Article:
Kubala said Tire Kingdom has a "pay back" program for training. "We try to grow our own."


Tire Kingdom's featured tire brands are Michelin, BFGoodrich, Uniroyal and Sigma, although it also offers Pirelli, Goodyear, Continental and General. The company also is expanding into the air conditioning business in the Miami area.

Its most direct competitor is Tires Plus, "and the second largest competitor is car dealerships," according to Kubala.

In addition to its nine stores in Miami, six in Fort Lauderdale and eight extending north along the east coast, Martino Tire also has six warehouses in Florida. The company sells the Goodyear, Dunlop, Kelly, Republic, Falken, Continental, General and GT Radial brands.

Solis spent the last year restructuring the company's retail operation. He created three market managers to oversee the stores. As the operation expands -- he says he would not be surprised to see the company grow to 40 stores within two years -- he might create a district manager tier. "I want to create that upper mobility opportunity."

The retail division accounts for close to 30% of the company's revenues versus the wholesale division. Solis compares Martino's retail stores to Firestone and Tires Plus outlets, which derive most of their sales from automotive service, unlike Tire Kingdom and Sears.

"As long as you give (customers) service, you've got them for life."

Martino Tire also sells tires and wheels over the Internet through its Wheel Discount subsidiary (www.wheeldiscount.com). The less-than-two-year-old business is headed by Brian Martino.

Here's a list of some of the competition in Miami, including mass merchandisers and warehouse clubs, and what they sell.

* Sears: Guardsman, BFGoodrich, Kumho, Bridgestone, Sumitomo, Yokohama, Dunlop, Michelin and Goodyear.

* Pep Boys: General, Goodyear, BFGoodrich, Michelin, Futura and Continental.

* Costco: BFGoodrich, Michelin and Bridgestone (which the company is phasing out).

* BJ's Wholesale: Uniroyal, BFGoodrich and Michelin.

* Wal-Mart: Goodyear, Michelin, Douglas (made by Goodyear), BFGoodrich, Continental and Uniroyal.


U.S. or bust

Manuel Balado Sr. already was a success story in Cuba. He ran four stores under the name Gomera Nacional Balado S.A. ("Gomera" is "tire store" in Cuban) and had been a Firestone distributor since 1949. But all that changed when Fidel Castro came to power.

"Fidel Castro started taking over businesses, so American companies left," says Balado. After losing his four stores, he followed his family to Miami, where he quickly set up shop again. With only three sets of clothes and no "el dinero" in his pocket, he started Balado National Tire Inc.

The two-store dealership is one of the top Hispanic-owned companies in the United States.

Orlando Hidalgo Sr. is the company's president. He joined Balado Tire in 1965. "At that time, we only sold used tires," he says. "The market in Miami was very poor... very few people could afford new tires.

"Our main customers were Cuban immigrants. A passenger retread sold for $6.95 plus tax. Now, there are no retreads."

Balado Tire has sold Pirelli tires since 1972. It also stocks Cooper and Kumho passenger, light truck and medium truck tires.

"You have to have a good relationship with your suppliers," says Orlando Hidalgo Jr., vice president of sales. "It's a price-driven market. That's why we try to distribute only three major brands -- to get the deepest discount we can." (American Tire Distributors Inc. also is a large Pirelli and Kumho distributor in the area.)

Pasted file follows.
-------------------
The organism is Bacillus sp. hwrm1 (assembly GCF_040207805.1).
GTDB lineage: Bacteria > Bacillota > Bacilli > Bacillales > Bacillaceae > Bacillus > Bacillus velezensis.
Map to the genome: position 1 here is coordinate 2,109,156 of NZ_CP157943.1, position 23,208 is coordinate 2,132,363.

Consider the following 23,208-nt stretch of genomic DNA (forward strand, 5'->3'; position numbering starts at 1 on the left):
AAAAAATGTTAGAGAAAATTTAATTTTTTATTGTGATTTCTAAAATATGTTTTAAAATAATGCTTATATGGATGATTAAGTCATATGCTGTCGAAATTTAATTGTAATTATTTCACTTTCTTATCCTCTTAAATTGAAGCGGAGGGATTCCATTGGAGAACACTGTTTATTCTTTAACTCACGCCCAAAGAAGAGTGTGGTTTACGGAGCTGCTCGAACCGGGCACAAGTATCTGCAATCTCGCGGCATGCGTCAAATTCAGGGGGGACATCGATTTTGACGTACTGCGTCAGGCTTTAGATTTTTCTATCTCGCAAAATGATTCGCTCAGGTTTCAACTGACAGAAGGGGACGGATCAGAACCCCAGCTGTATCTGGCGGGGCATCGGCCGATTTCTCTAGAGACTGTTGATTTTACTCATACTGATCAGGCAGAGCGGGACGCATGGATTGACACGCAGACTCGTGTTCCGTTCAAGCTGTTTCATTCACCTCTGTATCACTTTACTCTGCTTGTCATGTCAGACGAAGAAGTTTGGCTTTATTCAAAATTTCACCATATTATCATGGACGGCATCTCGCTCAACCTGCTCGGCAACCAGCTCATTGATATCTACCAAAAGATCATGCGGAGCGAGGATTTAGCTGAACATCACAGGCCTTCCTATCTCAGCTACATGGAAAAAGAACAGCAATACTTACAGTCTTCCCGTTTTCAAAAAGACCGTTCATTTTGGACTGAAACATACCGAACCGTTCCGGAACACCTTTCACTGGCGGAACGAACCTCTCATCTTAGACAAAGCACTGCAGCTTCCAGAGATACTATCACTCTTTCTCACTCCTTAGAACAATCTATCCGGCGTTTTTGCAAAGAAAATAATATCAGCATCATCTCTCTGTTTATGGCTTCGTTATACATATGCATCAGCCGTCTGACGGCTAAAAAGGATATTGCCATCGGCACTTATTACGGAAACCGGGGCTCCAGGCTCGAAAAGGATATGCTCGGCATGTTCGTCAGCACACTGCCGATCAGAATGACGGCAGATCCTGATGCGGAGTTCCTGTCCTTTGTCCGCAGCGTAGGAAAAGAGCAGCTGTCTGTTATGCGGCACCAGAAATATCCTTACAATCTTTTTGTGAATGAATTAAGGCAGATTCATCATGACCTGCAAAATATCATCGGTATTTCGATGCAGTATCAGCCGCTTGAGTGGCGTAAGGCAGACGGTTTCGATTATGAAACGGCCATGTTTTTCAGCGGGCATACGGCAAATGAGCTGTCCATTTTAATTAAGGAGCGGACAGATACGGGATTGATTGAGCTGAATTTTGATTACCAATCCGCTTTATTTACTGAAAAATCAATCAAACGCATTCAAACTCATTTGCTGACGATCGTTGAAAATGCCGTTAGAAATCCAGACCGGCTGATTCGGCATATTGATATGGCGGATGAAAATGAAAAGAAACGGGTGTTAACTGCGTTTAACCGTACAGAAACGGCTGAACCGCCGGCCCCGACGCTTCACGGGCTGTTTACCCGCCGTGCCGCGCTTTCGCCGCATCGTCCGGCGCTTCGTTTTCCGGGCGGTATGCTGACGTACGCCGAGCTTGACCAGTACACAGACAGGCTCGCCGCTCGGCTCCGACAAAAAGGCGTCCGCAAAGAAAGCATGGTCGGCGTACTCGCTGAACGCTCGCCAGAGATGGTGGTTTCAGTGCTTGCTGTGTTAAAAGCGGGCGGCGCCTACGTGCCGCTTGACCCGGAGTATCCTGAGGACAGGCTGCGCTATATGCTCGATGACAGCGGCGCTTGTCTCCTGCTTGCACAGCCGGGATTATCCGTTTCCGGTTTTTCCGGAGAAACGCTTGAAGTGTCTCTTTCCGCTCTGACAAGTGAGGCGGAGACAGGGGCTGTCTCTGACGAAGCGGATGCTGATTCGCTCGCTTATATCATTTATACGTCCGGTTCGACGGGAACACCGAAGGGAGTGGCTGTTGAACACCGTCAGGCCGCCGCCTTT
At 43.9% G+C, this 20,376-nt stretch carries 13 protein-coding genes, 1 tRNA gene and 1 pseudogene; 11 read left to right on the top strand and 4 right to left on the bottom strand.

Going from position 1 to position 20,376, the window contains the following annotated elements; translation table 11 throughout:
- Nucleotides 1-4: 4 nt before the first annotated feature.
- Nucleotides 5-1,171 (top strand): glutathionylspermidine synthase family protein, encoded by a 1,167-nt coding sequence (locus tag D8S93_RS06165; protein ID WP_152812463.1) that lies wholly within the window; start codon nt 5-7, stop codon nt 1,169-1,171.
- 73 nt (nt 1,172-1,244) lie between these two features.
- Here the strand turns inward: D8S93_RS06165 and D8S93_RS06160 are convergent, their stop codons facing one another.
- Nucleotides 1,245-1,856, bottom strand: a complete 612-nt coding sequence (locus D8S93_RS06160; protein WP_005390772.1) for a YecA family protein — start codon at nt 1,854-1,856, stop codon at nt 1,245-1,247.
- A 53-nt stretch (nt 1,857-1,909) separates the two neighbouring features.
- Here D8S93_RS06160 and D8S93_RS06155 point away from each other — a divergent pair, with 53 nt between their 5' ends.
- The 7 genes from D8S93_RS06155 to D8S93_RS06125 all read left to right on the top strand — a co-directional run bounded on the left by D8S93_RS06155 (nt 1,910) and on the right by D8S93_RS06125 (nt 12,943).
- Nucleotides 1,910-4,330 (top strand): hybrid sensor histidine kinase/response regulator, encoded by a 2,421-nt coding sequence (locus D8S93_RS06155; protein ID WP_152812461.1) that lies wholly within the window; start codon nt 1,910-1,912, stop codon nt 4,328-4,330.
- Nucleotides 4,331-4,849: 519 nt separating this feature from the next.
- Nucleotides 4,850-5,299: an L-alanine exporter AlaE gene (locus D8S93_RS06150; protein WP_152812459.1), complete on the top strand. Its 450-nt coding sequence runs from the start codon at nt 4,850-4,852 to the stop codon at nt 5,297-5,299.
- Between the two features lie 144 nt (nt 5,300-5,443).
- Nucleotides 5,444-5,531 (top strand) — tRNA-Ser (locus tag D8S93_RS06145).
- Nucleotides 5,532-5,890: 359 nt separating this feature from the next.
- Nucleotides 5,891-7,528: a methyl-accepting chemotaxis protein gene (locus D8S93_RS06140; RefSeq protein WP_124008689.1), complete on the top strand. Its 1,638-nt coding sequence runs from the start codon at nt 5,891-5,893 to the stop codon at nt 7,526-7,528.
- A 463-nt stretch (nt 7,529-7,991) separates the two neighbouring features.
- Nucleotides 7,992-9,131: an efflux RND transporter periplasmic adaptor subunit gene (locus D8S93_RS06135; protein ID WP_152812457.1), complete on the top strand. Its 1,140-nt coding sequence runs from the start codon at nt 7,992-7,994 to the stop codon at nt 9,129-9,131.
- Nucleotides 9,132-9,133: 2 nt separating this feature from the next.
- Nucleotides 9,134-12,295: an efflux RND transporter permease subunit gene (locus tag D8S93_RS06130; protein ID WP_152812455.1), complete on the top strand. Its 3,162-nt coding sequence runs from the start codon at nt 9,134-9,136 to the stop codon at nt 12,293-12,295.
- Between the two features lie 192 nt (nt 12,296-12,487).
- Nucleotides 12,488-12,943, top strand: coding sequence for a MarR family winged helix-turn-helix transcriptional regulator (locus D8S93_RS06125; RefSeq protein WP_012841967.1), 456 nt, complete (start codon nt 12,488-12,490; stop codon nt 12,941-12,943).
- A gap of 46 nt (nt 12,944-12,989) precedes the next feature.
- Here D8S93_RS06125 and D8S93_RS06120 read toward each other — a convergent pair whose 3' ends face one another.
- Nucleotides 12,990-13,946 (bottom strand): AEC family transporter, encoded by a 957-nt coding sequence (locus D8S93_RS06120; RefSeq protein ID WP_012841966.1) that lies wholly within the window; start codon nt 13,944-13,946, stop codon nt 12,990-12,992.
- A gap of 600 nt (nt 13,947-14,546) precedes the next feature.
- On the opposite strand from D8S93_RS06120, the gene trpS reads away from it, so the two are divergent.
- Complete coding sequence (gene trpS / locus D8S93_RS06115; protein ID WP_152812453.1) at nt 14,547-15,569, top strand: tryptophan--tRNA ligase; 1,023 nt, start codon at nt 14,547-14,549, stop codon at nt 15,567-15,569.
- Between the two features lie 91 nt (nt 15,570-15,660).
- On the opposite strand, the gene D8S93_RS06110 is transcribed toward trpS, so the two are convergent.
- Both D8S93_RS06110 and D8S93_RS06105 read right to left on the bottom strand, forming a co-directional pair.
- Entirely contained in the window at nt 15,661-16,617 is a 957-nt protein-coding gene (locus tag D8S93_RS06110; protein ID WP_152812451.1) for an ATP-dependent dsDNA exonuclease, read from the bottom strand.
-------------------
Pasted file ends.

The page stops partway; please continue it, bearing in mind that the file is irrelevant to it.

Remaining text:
In addition to fleet customers, Balado Tire sells to more than 400 wholesale customers. "We supply most every small tire company on the corner," says Orlando Jr. That includes car dealerships and gas stations. The company also bids on city vehicle work, and has been supplying the Miami police department for 16 years.

Balado says no one had any money or credit when he first started in Miami, so he offered them "hand-shake credit." Orlando Jr. says that's where the tire industry has changed a little bit: "You have to be more selective in your credit."

Another change is the proliferation of sizes. "In the 1960s, three or four sizes covered 90% of vehicles -- 6.70-15, 7.10-15, maybe 9.00-15 for the big Cadillacs," says Orlando Sr. "Now, you need maybe 300 sizes for 90% (coverage)."


Balado Tire's employees speak different dialects of Spanish. For example, Store Manager Pedro Orozco is from Nicaragua, "so the Nicaraguan customers go to him," says Orlando Jr.

Balado is semi-retired. He continues to come into the main store once or twice a week in a spiffy suit, "making sure we're keeping our costs down!" says Orlando Jr. He has no plans to sell his business. "When you retire, you die," he says.

Diverse in nature

There are many non-Hispanic tire dealers in Miami. Take the Ginsbergs, for example.

Henry Ginsberg is president of City Tire Kendall Falls, a retail establishment in a Miami suburb. His brothers run Ace Tire, a tire wholesale company based in Miami; Richard fronts the company as president, while Alan controls the purse strings as vice president. An uncle, Daniel Ginsberg, runs Intercity Export.

"I wanted (to work) retail," says Henry. "I like the service business. I like the idea of doing the business and being paid. I don't like the idea of terms and credit."

Working on slim margins isn't the only competitive problem faced by area wholesalers. "The gray market is the biggest problem, especially in Miami," says Roger Martinez, distribution manager for the Martino Tire Dade Wholesale Division. "People are always dumping high performance tires and wheels in the Miami territory. It makes it hard for us to wholesale here."

When you hear talk about the tough competition and gray market tires, you start to think maybe the Miami aftermarket isn't so different after all. When Cliff Martino, manager of the Martino Miami Wholesale Division, says "Wheels are where it's at in Miami, baby!" he could be talking about Los Angeles or Las Vegas just as easily.